The insistence by many Russian futurists on the laws of mathematics, plus the alliance with communist tyranny, invited the satire of Zamyatin, who in We drew a horrifying picture of a society where everything and everyone is reduced to numbers. But Malevich used geometric regularity not as an iron law that was not to be broken but as a norm that gave meaning to its infringement. The black square in the painting of that name is not placed exactly is the middle of the canvas (a point that Milner overlooks), and in later paintings (as Milner brings out well) an extraordinary dramatic tension is generated by the odd collocation or slightly distorted shape of some of the cubes and rectangles; Malevich's geometrical shapes have a touchingly human individuality to them. Such paintings belong neither to the self-advertising experimentalism of some Russian modernists nor to the insistence of the party ideologues on the application to the arts of the laws of scientific materialism. Even as the professed ally of a cruel and philistine regime, Malevich remained true for many years to a style that, despite turning its back on the outward world of appearances, is perceptive and realistic in admitting as its basic premise that human beings need laws in order to break them and conventions in order to give scope for the unconventional. What is new in our century is the need for new conventions. Malevich's expression of this makes his art, after all, akin to the socially responsible individualism of the bourgeois art of the nineteenth century. Perhaps he belongs in the Tretyakov Gallery after all.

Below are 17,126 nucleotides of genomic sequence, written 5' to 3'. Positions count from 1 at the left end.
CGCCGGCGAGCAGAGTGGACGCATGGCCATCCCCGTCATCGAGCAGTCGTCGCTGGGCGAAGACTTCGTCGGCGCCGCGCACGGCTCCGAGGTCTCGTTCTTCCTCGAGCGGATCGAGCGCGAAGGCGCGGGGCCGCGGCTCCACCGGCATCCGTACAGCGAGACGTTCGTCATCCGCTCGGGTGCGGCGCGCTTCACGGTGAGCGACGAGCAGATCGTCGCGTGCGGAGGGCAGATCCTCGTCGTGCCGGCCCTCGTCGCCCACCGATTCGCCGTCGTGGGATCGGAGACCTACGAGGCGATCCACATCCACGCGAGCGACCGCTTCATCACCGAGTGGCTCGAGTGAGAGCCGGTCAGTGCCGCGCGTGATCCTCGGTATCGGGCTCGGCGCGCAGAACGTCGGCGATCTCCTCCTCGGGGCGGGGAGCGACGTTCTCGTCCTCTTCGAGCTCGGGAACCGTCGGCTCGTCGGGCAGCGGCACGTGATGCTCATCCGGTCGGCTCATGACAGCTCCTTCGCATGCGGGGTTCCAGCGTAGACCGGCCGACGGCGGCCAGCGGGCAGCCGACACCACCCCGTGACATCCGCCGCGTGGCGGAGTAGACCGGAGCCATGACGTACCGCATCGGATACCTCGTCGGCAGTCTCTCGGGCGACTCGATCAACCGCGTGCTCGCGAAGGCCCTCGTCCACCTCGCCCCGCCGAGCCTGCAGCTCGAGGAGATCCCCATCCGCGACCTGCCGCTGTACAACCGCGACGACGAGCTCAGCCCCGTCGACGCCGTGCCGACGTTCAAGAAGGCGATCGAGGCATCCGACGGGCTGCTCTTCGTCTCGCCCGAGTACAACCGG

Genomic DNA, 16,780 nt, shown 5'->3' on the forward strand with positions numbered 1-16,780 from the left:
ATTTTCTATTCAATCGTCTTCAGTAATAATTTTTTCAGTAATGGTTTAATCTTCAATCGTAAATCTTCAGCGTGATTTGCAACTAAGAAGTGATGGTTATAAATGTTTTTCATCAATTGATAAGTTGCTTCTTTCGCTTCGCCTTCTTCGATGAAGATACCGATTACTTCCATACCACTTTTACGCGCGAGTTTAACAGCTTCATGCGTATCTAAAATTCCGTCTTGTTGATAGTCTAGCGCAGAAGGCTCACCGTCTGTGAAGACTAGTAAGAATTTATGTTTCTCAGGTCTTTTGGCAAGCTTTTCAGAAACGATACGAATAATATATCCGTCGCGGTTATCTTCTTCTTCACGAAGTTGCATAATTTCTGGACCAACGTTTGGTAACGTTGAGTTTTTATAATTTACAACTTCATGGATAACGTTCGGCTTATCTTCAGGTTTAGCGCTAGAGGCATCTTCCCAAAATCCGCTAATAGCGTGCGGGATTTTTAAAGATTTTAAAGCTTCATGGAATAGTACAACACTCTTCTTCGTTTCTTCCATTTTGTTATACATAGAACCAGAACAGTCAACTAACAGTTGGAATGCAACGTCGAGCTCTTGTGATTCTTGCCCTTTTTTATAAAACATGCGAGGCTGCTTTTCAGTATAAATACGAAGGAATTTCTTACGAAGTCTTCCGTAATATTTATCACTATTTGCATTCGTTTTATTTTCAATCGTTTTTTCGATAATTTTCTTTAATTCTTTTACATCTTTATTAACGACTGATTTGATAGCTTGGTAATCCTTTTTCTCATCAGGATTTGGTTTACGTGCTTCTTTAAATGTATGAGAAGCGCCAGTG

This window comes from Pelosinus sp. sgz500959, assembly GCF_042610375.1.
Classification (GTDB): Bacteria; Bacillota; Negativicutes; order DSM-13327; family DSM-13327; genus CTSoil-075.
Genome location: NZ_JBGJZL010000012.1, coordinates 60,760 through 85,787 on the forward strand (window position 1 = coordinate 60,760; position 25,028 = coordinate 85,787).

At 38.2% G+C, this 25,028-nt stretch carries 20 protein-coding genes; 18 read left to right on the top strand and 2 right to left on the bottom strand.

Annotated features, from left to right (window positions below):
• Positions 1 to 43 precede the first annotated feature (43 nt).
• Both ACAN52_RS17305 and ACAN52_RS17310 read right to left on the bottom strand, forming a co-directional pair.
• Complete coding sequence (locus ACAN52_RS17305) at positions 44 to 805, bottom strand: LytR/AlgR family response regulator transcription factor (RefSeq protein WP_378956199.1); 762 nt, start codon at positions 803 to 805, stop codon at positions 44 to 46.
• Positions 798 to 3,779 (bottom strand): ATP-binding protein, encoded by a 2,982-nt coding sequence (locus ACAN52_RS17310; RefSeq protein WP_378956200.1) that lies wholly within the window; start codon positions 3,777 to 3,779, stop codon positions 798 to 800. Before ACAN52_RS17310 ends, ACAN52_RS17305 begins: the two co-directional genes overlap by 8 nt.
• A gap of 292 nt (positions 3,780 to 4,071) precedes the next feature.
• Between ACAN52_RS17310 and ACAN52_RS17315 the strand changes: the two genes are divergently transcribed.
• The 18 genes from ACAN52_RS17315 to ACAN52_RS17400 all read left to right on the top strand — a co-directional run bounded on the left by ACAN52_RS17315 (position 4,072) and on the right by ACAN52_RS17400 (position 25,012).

RICHARD M. PRICE, Heythrop College, London